Praise for the first edition:

“Mandel has written a very practical, informative manual for new teachers. His examples for classroom standards, incorporating a variety of activities for diverse students, and teaching test-taking skills are right on target. For answers to fundamental questions and stress relief, Mandel's manual is a must!”

—Johanna K. Lemlech, Professor Emerita

University of Southern California

“An extremely practical and user-friendly time-saver. Rather than beating around the bush with pages of statistics, philosophies, best practices, and methodologies, this toolbox cuts to the heart of real questions burning inside new teachers. New and experienced teachers can benefit from the quick fixes presented in this plentiful toolbox.”

—Leslie Gaillard, First-Year Teacher

Pacoima Middle School, Los Angeles, CA

A one-stop resource for all your first-year teaching needs!

This second edition is a concise yet complete guide for novice teachers, covering all the essentials for getting off to a good start. With new tips for everything from establishing an ideal classroom environment to making it through teacher evaluations, this revised edition helps you plan ahead with confidence, keep your perspective, and prepare for the unexpected.

The author introduces techniques by grade level, making the book easy to read sequentially or as a reference for specific situations. Written in a conversational tone, this completely revised edition includes an expanded section on Internet use and provides field-tested strategies on how to:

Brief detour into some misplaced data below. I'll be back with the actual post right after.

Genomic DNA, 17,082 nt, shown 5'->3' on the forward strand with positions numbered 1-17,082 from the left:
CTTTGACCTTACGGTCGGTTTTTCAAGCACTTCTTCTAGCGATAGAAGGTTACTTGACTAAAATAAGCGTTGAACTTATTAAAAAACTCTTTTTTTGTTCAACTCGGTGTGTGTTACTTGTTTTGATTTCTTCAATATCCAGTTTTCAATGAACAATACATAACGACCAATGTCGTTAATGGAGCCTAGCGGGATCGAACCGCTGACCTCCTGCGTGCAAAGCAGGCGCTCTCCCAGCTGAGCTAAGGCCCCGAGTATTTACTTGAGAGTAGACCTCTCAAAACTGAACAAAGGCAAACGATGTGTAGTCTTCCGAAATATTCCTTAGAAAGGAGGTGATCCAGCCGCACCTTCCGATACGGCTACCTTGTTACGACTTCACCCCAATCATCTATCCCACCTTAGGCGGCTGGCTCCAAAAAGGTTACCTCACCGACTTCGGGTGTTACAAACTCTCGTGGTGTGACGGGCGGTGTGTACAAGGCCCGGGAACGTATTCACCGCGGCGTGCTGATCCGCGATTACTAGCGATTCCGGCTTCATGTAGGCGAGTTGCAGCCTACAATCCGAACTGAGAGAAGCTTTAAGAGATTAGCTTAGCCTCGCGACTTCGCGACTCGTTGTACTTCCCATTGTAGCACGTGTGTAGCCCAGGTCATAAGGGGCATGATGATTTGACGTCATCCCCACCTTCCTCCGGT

Encourage student participation and critical thinking; Establish fair grading practices; Modify instructional methods and curriculum for students with special needs; Increase parent involvement; Manage stress and maintain sanity

Fairness and Critical Thinking in Classroom Discussions

Fairness and Critical Thinking in Classroom Discussions

Fairness and critical thinking in classroom discussions

Aliya's mentor came in to observe her class. Although the evaluation was positive, the teacher noticed that Aliya always called on the same five or six students, who continually raised their hands during the classroom discussion. In addition, most of the questions she asked were low-level critical-thinking questions. How could she raise the level of her questions and involve additional students?

Grade Levels



All year, but especially during the first two months of school as you become comfortable with your teaching

The Issue

How can I treat students fairly in classroom discussions and get them to think critically?

The Idea

There are two basic issues in questioning techniques:

  • Fairness of questioning, involving all students equally
  • Promoting the use of ...
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